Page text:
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Thursday, February 2, 2023

New York City moves to improve life for food delivery workers

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New York City is set to become the first municipality in the U.S. to set baseline working conditions for thousands of people in the Big Apple who deliver food for services such as DoorDash, Grubhub and Uber Eats.

The six new bills passed this week, which Mayor Bill De Blasio is expected to sign, will impact an estimated 65,000 app-based food couriers. Together, the measures require that app companies:

  • Coordinate with restaurants to ensure delivery workers are allowed use the bathrooms while awaiting orders
  • Pay delivery workers at least once a week and without charging a fee

  • Provide workers with free insulated delivery bags after they have made at least six deliveries
  • Allow workers to set a maximum distance they’re willing to travel for deliveries
  • Clarify on their platforms what percentage of a customer’s bill goes toward a delivery worker’s tip


New York City’s Department of Consumer and Worker Protection will also study the working conditions for food delivery workers and create rules for a minimum payment amount per trip.

These changes come as welcome news to Los Deliveristas Unidos, a group of delivery workers who organized to support the legislation since the coronavirus pandemic began. Spokesperson Hildalyn Colón Hernández said the new legal protections represent an important victory for delivery workers, but mark only the beginning for the group. 

Los Deliveristas Unidos will also push for a modified version of workers’ compensation because “we do have a huge issue with accidents and fatalities” in New York, Hernández told CBS MoneyWatch. “This will change the conversation about delivery workers and maybe more people will want to join.”

“Basic humanity”

A majority of New York City’s 51-member council on Thursday voted in favor of the food delivery laws.. 

“It should not have taken a pandemic or a set of flash floods to see the basic humanity of the folks that have been delivering food to us long before this pandemic,” Councilman Brad Lander said. “They are workers out there working every day simply trying, like others, to put food on the table and pay their rent.”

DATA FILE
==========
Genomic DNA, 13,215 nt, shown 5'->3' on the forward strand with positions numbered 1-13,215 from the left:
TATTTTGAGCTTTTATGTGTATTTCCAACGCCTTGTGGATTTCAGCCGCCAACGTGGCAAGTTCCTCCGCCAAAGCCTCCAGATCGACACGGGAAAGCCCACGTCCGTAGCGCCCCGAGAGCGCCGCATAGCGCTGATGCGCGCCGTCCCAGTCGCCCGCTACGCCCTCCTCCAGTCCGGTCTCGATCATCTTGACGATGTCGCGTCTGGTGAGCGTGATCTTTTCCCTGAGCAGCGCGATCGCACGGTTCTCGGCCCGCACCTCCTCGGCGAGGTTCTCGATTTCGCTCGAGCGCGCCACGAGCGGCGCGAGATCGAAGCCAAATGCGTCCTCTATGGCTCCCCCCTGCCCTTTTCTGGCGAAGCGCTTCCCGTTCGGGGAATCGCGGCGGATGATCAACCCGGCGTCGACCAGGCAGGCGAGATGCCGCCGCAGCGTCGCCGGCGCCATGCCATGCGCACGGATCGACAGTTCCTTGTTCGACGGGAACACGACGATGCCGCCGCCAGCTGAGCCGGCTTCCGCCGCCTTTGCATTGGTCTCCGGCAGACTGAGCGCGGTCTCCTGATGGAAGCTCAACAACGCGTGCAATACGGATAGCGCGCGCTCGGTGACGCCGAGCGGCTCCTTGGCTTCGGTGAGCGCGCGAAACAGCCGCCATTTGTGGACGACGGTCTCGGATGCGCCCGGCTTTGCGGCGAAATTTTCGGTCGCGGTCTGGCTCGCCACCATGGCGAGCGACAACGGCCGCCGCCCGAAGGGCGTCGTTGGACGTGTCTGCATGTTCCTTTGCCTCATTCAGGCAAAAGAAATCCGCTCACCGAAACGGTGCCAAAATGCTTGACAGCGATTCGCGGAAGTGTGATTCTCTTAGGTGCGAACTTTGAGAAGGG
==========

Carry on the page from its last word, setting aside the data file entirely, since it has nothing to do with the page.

The bill related to tipping is particularly noteworthy, council members said. For years, an ambiguous “services fee” line on a bill has confused some customers and likely prevented delivery workers from earning more in tips, they argued.

“The customers were very generous during COVID, and we want to make sure [workers] get every dime that they deserve,” Councilwoman Margaret Chin said.

The legislation is slated to take effect at a time when food couriers report grueling, and even dangerous, working conditions.

Delivery workers hit the streets six days a week for 10-plus hours and only earn what amounts to $7.94 an hour, according to a survey of 500 app-based delivery workers conducted by Cornell University and Brooklyn nonprofit the Worker’s Justice Project. Delivery workers said they often get paid late, or not at all, and are routinely denied access to the bathrooms at restaurants where they pick up orders. 

Delivery workers also report having to pay for medical care out of their own pocket after being hit by a vehicle while making a delivery. New York City workers recently told New York Magazine that they are sometimes attacked by thieves for their electric bicycles, which typically cost $1,500 or more. Hernández of Los Deliveristas Unidos said her group is pushing local police to more aggressively investigate such thefts.

The issues facing food delivery workers predate COVID-19, labor experts said. The global pandemic only magnified the plight of these workers once more Americans started ordering food from home.

“Before, they were invisible and nobody cared about them,” Patricia Campos-Medina, executive director of Cornell’s Worker Institute, told CBS MoneyWatch. “Now they’ve been saying our conditions are horrible.” 

“Common sense steps”

Some of the nation’s largest food delivery apps said they approve of the working condition rules. In a statement Thursday, Relay Delivery called the measures a victory for delivery workers everywhere. Grubhub also expressed support.

“These bills are common sense steps to support the delivery workers who work hard every day for New York’s restaurants and residents,” Grubhub said in a statement.

Uber Eats did not respond to requests for comment. The company, along with DoorDash and others, are suing New York City after lawmakers capped delivery fees at 15% of a total order.

DoorDash stopped short of saying it supports the delivery worker rules, but company officials “share the goal of identifying policies that will help Dashers and workers like them,” according to a statement. 

Khristopher J. Brooks

Khristopher J. Brooks is a reporter and video editor for CBS MoneyWatch covering business, consumer and financial stories that range from economic inequality and housing issues to bankruptcies and the business of sports. Brooks has covered business and economic development for the Rochester Democrat and Chronicle and the Bristol Herald Courier. He also covered higher education for the Omaha World-Herald, the Florida Times-Union and The Ledger in Lakeland, Florida.

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